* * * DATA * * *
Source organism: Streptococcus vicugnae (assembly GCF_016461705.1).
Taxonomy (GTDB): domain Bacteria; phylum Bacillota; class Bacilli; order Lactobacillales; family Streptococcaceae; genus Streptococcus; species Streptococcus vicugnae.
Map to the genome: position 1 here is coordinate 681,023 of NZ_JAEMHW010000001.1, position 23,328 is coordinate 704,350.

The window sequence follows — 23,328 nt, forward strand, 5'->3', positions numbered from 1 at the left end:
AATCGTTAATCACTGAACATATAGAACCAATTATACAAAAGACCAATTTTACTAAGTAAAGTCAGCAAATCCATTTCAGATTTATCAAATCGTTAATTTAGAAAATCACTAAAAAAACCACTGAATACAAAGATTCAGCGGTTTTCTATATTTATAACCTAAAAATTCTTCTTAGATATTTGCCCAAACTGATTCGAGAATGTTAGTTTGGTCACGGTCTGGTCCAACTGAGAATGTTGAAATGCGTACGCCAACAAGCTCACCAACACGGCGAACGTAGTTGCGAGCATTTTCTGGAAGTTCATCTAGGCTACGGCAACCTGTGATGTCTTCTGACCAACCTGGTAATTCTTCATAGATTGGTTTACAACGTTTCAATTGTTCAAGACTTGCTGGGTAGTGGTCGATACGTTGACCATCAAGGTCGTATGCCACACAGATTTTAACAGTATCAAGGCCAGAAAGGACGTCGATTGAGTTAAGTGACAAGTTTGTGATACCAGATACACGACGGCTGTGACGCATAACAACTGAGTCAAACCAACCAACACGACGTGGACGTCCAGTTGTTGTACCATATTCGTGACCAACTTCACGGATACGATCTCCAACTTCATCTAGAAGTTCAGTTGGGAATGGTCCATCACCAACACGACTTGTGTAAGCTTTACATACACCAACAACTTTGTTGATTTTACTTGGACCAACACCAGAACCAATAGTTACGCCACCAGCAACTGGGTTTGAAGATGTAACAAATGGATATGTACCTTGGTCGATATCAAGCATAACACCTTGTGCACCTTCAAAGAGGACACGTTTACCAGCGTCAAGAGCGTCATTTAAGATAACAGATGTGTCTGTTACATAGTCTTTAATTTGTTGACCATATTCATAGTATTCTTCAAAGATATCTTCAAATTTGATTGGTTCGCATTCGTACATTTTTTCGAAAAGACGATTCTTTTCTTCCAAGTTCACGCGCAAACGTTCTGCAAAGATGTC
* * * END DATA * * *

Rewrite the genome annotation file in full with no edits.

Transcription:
Source organism: Streptococcus vicugnae (assembly GCF_016461705.1).
Taxonomy (GTDB): domain Bacteria; phylum Bacillota; class Bacilli; order Lactobacillales; family Streptococcaceae; genus Streptococcus; species Streptococcus vicugnae.
Map to the genome: position 1 here is coordinate 681,023 of NZ_JAEMHW010000001.1, position 23,328 is coordinate 704,350.

The window sequence follows — 23,328 nt, forward strand, 5'->3', positions numbered from 1 at the left end:
AATCGTTAATCACTGAACATATAGAACCAATTATACAAAAGACCAATTTTACTAAGTAAAGTCAGCAAATCCATTTCAGATTTATCAAATCGTTAATTTAGAAAATCACTAAAAAAACCACTGAATACAAAGATTCAGCGGTTTTCTATATTTATAACCTAAAAATTCTTCTTAGATATTTGCCCAAACTGATTCGAGAATGTTAGTTTGGTCACGGTCTGGTCCAACTGAGAATGTTGAAATGCGTACGCCAACAAGCTCACCAACACGGCGAACGTAGTTGCGAGCATTTTCTGGAAGTTCATCTAGGCTACGGCAACCTGTGATGTCTTCTGACCAACCTGGTAATTCTTCATAGATTGGTTTACAACGTTTCAATTGTTCAAGACTTGCTGGGTAGTGGTCGATACGTTGACCATCAAGGTCGTATGCCACACAGATTTTAACAGTATCAAGGCCAGAAAGGACGTCGATTGAGTTAAGTGACAAGTTTGTGATACCAGATACACGACGGCTGTGACGCATAACAACTGAGTCAAACCAACCAACACGACGTGGACGTCCAGTTGTTGTACCATATTCGTGACCAACTTCACGGATACGATCTCCAACTTCATCTAGAAGTTCAGTTGGGAATGGTCCATCACCAACACGACTTGTGTAAGCTTTACATACACCAACAACTTTGTTGATTTTACTTGGACCAACACCAGAACCAATAGTTACGCCACCAGCAACTGGGTTTGAAGATGTAACAAATGGATATGTACCTTGGTCGATATCAAGCATAACACCTTGTGCACCTTCAAAGAGGACACGTTTACCAGCGTCAAGAGCGTCATTTAAGATAACAGATGTGTCTGTTACATAGTCTTTAATTTGTTGACCATATTCATAGTATTCTTCAAAGATATCTTCAAATTTGATTGGTTCGCATTCGTACATTTTTTCGAAAAGACGATTCTTTTCTTCCAAGTTCACGCGCAAACGTTCTGCAAAGATGTC